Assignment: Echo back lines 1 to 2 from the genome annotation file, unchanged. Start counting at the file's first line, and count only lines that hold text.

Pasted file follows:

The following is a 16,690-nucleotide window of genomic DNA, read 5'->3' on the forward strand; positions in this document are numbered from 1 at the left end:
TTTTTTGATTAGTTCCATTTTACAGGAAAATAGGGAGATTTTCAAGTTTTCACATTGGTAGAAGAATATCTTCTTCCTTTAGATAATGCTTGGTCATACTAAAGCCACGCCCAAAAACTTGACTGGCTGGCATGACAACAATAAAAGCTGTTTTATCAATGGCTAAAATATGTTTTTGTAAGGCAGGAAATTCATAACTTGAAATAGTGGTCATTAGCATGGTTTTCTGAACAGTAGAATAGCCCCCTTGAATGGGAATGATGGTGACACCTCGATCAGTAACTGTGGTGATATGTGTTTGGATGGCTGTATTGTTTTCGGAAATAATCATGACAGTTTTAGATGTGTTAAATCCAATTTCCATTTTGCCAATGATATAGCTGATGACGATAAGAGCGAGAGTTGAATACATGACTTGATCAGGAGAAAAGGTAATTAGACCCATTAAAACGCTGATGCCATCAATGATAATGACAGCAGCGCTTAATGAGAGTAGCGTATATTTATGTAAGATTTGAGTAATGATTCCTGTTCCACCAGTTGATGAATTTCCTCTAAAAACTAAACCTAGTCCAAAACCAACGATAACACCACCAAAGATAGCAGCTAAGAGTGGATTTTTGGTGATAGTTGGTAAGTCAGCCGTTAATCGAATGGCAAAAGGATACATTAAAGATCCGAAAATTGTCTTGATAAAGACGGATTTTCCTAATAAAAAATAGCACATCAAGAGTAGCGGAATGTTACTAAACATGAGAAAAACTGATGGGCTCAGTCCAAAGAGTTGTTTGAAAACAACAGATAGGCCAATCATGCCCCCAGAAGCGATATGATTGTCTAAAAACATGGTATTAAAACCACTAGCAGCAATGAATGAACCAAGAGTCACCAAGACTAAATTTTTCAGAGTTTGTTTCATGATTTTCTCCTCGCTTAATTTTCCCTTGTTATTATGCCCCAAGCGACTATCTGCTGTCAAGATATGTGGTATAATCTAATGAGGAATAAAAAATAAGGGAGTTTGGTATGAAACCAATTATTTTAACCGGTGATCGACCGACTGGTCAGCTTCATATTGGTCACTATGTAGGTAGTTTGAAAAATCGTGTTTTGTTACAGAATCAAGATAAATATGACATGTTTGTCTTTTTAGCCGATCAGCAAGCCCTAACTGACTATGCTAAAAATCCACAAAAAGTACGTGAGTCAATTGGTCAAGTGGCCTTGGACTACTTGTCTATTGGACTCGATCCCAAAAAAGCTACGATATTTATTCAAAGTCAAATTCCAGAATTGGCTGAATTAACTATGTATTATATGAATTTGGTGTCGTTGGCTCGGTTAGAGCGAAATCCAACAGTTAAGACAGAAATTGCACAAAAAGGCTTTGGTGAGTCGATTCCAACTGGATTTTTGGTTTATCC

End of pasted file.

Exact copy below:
The following is a 16,690-nucleotide window of genomic DNA, read 5'->3' on the forward strand; positions in this document are numbered from 1 at the left end:
TTTTTTGATTAGTTCCATTTTACAGGAAAATAGGGAGATTTTCAAGTTTTCACATTGGTAGAAGAATATCTTCTTCCTTTAGATAATGCTTGGTCATACTAAAGCCACGCCCAAAAACTTGACTGGCTGGCATGACAACAATAAAAGCTGTTTTATCAATGGCTAAAATATGTTTTTGTAAGGCAGGAAATTCATAACTTGAAATAGTGGTCATTAGCATGGTTTTCTGAACAGTAGAATAGCCCCCTTGAATGGGAATGATGGTGACACCTCGATCAGTAACTGTGGTGATATGTGTTTGGATGGCTGTATTGTTTTCGGAAATAATCATGACAGTTTTAGATGTGTTAAATCCAATTTCCATTTTGCCAATGATATAGCTGATGACGATAAGAGCGAGAGTTGAATACATGACTTGATCAGGAGAAAAGGTAATTAGACCCATTAAAACGCTGATGCCATCAATGATAATGACAGCAGCGCTTAATGAGAGTAGCGTATATTTATGTAAGATTTGAGTAATGATTCCTGTTCCACCAGTTGATGAATTTCCTCTAAAAACTAAACCTAGTCCAAAACCAACGATAACACCACCAAAGATAGCAGCTAAGAGTGGATTTTTGGTGATAGTTGGTAAGTCAGCCGTTAATCGAATGGCAAAAGGATACATTAAAGATCCGAAAATTGTCTTGATAAAGACGGATTTTCCTAATAAAAAATAGCACATCAAGAGTAGCGGAATGTTACTAAACATGAGAAAAACTGATGGGCTCAGTCCAAAGAGTTGTTTGAAAACAACAGATAGGCCAATCATGCCCCCAGAAGCGATATGATTGTCTAAAAACATGGTATTAAAACCACTAGCAGCAATGAATGAACCAAGAGTCACCAAGACTAAATTTTTCAGAGTTTGTTTCATGATTTTCTCCTCGCTTAATTTTCCCTTGTTATTATGCCCCAAGCGACTATCTGCTGTCAAGATATGTGGTATAATCTAATGAGGAATAAAAAATAAGGGAGTTTGGTATGAAACCAATTATTTTAACCGGTGATCGACCGACTGGTCAGCTTCATATTGGTCACTATGTAGGTAGTTTGAAAAATCGTGTTTTGTTACAGAATCAAGATAAATATGACATGTTTGTCTTTTTAGCCGATCAGCAAGCCCTAACTGACTATGCTAAAAATCCACAAAAAGTACGTGAGTCAATTGGTCAAGTGGCCTTGGACTACTTGTCTATTGGACTCGATCCCAAAAAAGCTACGATATTTATTCAAAGTCAAATTCCAGAATTGGCTGAATTAACTATGTATTATATGAATTTGGTGTCGTTGGCTCGGTTAGAGCGAAATCCAACAGTTAAGACAGAAATTGCACAAAAAGGCTTTGGTGAGTCGATTCCAACTGGATTTTTGGTTTATCC